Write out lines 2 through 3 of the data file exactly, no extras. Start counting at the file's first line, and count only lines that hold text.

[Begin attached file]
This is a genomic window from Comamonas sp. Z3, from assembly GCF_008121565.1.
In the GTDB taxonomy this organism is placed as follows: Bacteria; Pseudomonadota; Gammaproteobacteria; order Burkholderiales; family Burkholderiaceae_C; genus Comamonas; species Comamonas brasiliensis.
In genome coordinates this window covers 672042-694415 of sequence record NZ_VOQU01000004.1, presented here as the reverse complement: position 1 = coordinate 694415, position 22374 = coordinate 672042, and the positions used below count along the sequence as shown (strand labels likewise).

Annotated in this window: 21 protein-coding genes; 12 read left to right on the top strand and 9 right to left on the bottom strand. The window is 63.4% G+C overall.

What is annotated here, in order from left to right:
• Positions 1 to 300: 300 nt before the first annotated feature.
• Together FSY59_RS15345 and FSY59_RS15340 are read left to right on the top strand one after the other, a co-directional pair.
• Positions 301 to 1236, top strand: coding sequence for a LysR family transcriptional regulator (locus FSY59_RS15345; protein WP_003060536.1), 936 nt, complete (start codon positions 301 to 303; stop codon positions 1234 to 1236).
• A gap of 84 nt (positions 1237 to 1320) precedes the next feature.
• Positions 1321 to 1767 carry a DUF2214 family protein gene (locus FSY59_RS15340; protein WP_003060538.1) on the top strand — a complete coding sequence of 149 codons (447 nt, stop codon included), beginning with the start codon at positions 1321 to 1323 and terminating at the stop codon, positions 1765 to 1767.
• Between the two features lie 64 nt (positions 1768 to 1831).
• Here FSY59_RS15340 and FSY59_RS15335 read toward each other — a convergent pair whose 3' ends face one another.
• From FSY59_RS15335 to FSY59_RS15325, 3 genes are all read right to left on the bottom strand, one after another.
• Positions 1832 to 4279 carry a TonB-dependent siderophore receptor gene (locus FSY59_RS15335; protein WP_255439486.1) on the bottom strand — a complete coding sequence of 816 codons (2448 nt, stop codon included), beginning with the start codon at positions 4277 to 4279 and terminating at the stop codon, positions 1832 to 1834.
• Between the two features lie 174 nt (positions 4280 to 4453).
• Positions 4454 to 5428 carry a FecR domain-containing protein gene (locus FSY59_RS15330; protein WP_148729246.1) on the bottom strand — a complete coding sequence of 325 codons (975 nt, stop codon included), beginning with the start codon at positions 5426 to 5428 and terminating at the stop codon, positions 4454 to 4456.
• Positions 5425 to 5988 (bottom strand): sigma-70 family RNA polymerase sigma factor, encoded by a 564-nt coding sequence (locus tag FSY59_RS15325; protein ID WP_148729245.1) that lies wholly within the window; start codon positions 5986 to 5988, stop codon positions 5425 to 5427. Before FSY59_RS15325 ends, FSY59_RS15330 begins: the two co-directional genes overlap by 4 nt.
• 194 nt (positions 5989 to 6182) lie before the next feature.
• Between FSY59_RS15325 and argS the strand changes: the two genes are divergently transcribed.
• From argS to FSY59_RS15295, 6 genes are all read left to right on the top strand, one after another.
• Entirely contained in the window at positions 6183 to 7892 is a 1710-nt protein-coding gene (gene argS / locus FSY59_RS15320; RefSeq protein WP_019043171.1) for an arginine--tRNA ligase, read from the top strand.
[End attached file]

In the GTDB taxonomy this organism is placed as follows: Bacteria; Pseudomonadota; Gammaproteobacteria; order Burkholderiales; family Burkholderiaceae_C; genus Comamonas; species Comamonas brasiliensis.
In genome coordinates this window covers 672042-694415 of sequence record NZ_VOQU01000004.1, presented here as the reverse complement: position 1 = coordinate 694415, position 22374 = coordinate 672042, and the positions used below count along the sequence as shown (strand labels likewise).